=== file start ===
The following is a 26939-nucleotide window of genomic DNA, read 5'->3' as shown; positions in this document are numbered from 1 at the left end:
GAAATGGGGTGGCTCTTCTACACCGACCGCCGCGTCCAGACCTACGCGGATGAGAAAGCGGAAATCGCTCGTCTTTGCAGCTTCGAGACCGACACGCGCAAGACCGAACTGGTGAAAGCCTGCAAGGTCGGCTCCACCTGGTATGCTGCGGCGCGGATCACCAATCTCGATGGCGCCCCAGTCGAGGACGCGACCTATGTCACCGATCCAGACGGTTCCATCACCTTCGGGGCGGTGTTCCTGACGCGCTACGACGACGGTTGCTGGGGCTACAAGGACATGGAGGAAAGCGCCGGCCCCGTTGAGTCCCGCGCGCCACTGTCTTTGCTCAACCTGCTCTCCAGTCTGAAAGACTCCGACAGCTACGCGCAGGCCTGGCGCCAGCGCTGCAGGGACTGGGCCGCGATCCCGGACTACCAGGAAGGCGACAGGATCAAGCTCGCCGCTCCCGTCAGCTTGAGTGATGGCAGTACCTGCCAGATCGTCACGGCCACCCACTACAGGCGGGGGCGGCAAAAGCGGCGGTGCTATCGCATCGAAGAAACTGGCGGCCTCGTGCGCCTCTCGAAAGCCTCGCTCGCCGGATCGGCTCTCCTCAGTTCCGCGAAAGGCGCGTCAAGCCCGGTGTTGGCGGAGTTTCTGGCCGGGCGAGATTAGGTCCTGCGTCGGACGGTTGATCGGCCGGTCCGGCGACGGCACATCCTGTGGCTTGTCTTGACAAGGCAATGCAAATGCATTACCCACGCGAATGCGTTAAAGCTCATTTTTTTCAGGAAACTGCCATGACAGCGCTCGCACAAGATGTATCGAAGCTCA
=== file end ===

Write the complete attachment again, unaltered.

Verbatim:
The following is a 26939-nucleotide window of genomic DNA, read 5'->3' as shown; positions in this document are numbered from 1 at the left end:
GAAATGGGGTGGCTCTTCTACACCGACCGCCGCGTCCAGACCTACGCGGATGAGAAAGCGGAAATCGCTCGTCTTTGCAGCTTCGAGACCGACACGCGCAAGACCGAACTGGTGAAAGCCTGCAAGGTCGGCTCCACCTGGTATGCTGCGGCGCGGATCACCAATCTCGATGGCGCCCCAGTCGAGGACGCGACCTATGTCACCGATCCAGACGGTTCCATCACCTTCGGGGCGGTGTTCCTGACGCGCTACGACGACGGTTGCTGGGGCTACAAGGACATGGAGGAAAGCGCCGGCCCCGTTGAGTCCCGCGCGCCACTGTCTTTGCTCAACCTGCTCTCCAGTCTGAAAGACTCCGACAGCTACGCGCAGGCCTGGCGCCAGCGCTGCAGGGACTGGGCCGCGATCCCGGACTACCAGGAAGGCGACAGGATCAAGCTCGCCGCTCCCGTCAGCTTGAGTGATGGCAGTACCTGCCAGATCGTCACGGCCACCCACTACAGGCGGGGGCGGCAAAAGCGGCGGTGCTATCGCATCGAAGAAACTGGCGGCCTCGTGCGCCTCTCGAAAGCCTCGCTCGCCGGATCGGCTCTCCTCAGTTCCGCGAAAGGCGCGTCAAGCCCGGTGTTGGCGGAGTTTCTGGCCGGGCGAGATTAGGTCCTGCGTCGGACGGTTGATCGGCCGGTCCGGCGACGGCACATCCTGTGGCTTGTCTTGACAAGGCAATGCAAATGCATTACCCACGCGAATGCGTTAAAGCTCATTTTTTTCAGGAAACTGCCATGACAGCGCTCGCACAAGATGTATCGAAGCTCA